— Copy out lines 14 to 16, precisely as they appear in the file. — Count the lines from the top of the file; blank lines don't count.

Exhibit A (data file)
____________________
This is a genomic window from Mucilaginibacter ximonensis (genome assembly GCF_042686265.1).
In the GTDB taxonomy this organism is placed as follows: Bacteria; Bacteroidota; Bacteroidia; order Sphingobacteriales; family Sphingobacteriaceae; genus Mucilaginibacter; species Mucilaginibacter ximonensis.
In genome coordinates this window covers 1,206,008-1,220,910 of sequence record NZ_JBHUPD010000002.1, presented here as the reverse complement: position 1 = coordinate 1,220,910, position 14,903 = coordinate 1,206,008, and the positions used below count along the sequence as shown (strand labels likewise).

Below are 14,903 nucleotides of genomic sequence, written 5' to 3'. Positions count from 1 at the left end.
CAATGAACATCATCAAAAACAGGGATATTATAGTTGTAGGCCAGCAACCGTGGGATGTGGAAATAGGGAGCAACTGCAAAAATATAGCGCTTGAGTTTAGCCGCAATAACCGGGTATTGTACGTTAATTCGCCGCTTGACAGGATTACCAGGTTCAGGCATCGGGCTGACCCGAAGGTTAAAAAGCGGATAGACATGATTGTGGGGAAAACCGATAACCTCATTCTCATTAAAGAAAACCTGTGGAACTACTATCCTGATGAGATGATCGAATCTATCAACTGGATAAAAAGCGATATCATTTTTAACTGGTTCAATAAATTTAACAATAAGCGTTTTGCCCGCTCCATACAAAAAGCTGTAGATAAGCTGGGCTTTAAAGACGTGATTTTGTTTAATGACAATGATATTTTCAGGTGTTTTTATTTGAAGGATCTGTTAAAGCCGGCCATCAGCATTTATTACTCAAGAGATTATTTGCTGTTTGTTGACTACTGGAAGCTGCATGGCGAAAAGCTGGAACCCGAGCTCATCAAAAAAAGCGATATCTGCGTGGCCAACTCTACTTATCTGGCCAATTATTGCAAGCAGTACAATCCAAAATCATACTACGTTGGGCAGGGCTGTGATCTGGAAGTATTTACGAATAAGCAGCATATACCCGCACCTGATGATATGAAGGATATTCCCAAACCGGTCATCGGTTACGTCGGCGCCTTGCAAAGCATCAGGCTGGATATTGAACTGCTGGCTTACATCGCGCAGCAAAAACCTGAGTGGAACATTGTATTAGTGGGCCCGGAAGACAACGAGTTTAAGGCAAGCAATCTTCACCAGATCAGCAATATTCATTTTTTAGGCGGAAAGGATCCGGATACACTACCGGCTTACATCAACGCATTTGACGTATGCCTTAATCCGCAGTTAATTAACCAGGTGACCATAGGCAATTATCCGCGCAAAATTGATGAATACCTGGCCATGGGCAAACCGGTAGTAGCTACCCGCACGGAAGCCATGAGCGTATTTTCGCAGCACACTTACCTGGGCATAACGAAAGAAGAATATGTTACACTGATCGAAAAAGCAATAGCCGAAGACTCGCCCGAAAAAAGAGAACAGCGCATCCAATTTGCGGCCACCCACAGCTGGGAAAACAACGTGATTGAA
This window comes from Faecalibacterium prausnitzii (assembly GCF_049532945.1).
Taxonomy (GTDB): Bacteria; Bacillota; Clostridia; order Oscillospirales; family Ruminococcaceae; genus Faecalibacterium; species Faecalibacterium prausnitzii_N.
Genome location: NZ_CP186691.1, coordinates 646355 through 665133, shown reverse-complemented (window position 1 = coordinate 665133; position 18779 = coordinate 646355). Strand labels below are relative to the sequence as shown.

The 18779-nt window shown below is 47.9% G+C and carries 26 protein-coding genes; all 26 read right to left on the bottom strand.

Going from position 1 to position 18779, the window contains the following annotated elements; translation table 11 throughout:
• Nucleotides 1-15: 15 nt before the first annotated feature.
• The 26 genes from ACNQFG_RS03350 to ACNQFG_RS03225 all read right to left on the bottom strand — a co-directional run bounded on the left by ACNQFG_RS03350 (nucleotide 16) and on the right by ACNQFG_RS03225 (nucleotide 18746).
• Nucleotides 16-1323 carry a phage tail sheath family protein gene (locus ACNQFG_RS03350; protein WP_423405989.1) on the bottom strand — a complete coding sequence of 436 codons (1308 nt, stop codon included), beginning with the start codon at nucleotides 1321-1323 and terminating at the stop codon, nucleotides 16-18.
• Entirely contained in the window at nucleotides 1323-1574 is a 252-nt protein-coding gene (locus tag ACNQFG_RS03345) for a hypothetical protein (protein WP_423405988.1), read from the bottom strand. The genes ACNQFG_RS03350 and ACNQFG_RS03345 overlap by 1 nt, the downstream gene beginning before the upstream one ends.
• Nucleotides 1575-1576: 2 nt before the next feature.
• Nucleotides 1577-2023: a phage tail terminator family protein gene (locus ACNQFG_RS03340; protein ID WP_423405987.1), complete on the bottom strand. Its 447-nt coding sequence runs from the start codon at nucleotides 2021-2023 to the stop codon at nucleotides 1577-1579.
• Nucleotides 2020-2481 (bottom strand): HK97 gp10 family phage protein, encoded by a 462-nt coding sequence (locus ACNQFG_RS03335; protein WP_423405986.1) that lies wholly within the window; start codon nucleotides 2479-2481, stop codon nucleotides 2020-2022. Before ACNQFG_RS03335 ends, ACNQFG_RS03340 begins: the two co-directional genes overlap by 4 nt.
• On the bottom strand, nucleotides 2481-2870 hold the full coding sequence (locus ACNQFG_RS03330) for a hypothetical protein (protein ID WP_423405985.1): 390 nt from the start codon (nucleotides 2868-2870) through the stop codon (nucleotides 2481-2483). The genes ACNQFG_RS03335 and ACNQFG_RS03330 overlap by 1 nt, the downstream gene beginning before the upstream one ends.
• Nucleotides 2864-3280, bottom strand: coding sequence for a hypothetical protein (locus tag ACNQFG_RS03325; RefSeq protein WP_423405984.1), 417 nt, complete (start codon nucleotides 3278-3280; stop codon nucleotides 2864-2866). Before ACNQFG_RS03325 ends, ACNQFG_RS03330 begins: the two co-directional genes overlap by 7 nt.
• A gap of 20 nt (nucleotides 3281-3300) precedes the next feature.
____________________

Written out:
• Entirely contained in the window at nucleotides 1323-1574 is a 252-nt protein-coding gene (locus tag ACNQFG_RS03345) for a hypothetical protein (protein WP_423405988.1), read from the bottom strand. The genes ACNQFG_RS03350 and ACNQFG_RS03345 overlap by 1 nt, the downstream gene beginning before the upstream one ends.
• Nucleotides 1575-1576: 2 nt before the next feature.
• Nucleotides 1577-2023: a phage tail terminator family protein gene (locus ACNQFG_RS03340; protein ID WP_423405987.1), complete on the bottom strand. Its 447-nt coding sequence runs from the start codon at nucleotides 2021-2023 to the stop codon at nucleotides 1577-1579.